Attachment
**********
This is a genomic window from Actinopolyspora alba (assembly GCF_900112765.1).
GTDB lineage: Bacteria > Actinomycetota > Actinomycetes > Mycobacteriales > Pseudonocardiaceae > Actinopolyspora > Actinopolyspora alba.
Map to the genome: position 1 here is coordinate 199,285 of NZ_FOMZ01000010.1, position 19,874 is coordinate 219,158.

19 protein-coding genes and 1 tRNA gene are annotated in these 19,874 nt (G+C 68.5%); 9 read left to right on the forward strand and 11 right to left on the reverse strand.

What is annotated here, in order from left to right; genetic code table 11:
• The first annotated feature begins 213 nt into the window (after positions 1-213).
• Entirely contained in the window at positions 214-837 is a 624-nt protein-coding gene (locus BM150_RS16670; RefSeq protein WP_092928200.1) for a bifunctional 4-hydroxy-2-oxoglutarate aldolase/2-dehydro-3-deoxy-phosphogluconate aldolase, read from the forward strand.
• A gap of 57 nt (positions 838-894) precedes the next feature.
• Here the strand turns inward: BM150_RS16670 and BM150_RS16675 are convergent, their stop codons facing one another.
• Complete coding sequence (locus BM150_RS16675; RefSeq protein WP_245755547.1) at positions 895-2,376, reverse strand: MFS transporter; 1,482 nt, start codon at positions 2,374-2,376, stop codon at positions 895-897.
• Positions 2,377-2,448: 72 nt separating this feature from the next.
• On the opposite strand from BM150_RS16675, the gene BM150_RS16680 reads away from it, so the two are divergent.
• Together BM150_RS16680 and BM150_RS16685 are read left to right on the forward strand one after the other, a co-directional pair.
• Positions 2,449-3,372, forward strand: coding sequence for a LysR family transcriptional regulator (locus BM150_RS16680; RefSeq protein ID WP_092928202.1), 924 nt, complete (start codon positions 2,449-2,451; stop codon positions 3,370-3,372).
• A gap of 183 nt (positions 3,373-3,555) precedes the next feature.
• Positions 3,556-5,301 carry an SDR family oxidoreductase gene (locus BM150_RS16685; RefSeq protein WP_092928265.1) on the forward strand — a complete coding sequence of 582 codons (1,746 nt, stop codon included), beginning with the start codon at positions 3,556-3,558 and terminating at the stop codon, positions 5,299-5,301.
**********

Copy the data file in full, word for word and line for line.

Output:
This is a genomic window from Actinopolyspora alba (assembly GCF_900112765.1).
GTDB lineage: Bacteria > Actinomycetota > Actinomycetes > Mycobacteriales > Pseudonocardiaceae > Actinopolyspora > Actinopolyspora alba.
Map to the genome: position 1 here is coordinate 199,285 of NZ_FOMZ01000010.1, position 19,874 is coordinate 219,158.

19 protein-coding genes and 1 tRNA gene are annotated in these 19,874 nt (G+C 68.5%); 9 read left to right on the forward strand and 11 right to left on the reverse strand.

What is annotated here, in order from left to right; genetic code table 11:
• The first annotated feature begins 213 nt into the window (after positions 1-213).
• Entirely contained in the window at positions 214-837 is a 624-nt protein-coding gene (locus BM150_RS16670; RefSeq protein WP_092928200.1) for a bifunctional 4-hydroxy-2-oxoglutarate aldolase/2-dehydro-3-deoxy-phosphogluconate aldolase, read from the forward strand.
• A gap of 57 nt (positions 838-894) precedes the next feature.
• Here the strand turns inward: BM150_RS16670 and BM150_RS16675 are convergent, their stop codons facing one another.
• Complete coding sequence (locus BM150_RS16675; RefSeq protein WP_245755547.1) at positions 895-2,376, reverse strand: MFS transporter; 1,482 nt, start codon at positions 2,374-2,376, stop codon at positions 895-897.
• Positions 2,377-2,448: 72 nt separating this feature from the next.
• On the opposite strand from BM150_RS16675, the gene BM150_RS16680 reads away from it, so the two are divergent.
• Together BM150_RS16680 and BM150_RS16685 are read left to right on the forward strand one after the other, a co-directional pair.
• Positions 2,449-3,372, forward strand: coding sequence for a LysR family transcriptional regulator (locus BM150_RS16680; RefSeq protein ID WP_092928202.1), 924 nt, complete (start codon positions 2,449-2,451; stop codon positions 3,370-3,372).
• A gap of 183 nt (positions 3,373-3,555) precedes the next feature.
• Positions 3,556-5,301 carry an SDR family oxidoreductase gene (locus BM150_RS16685; RefSeq protein WP_092928265.1) on the forward strand — a complete coding sequence of 582 codons (1,746 nt, stop codon included), beginning with the start codon at positions 3,556-3,558 and terminating at the stop codon, positions 5,299-5,301.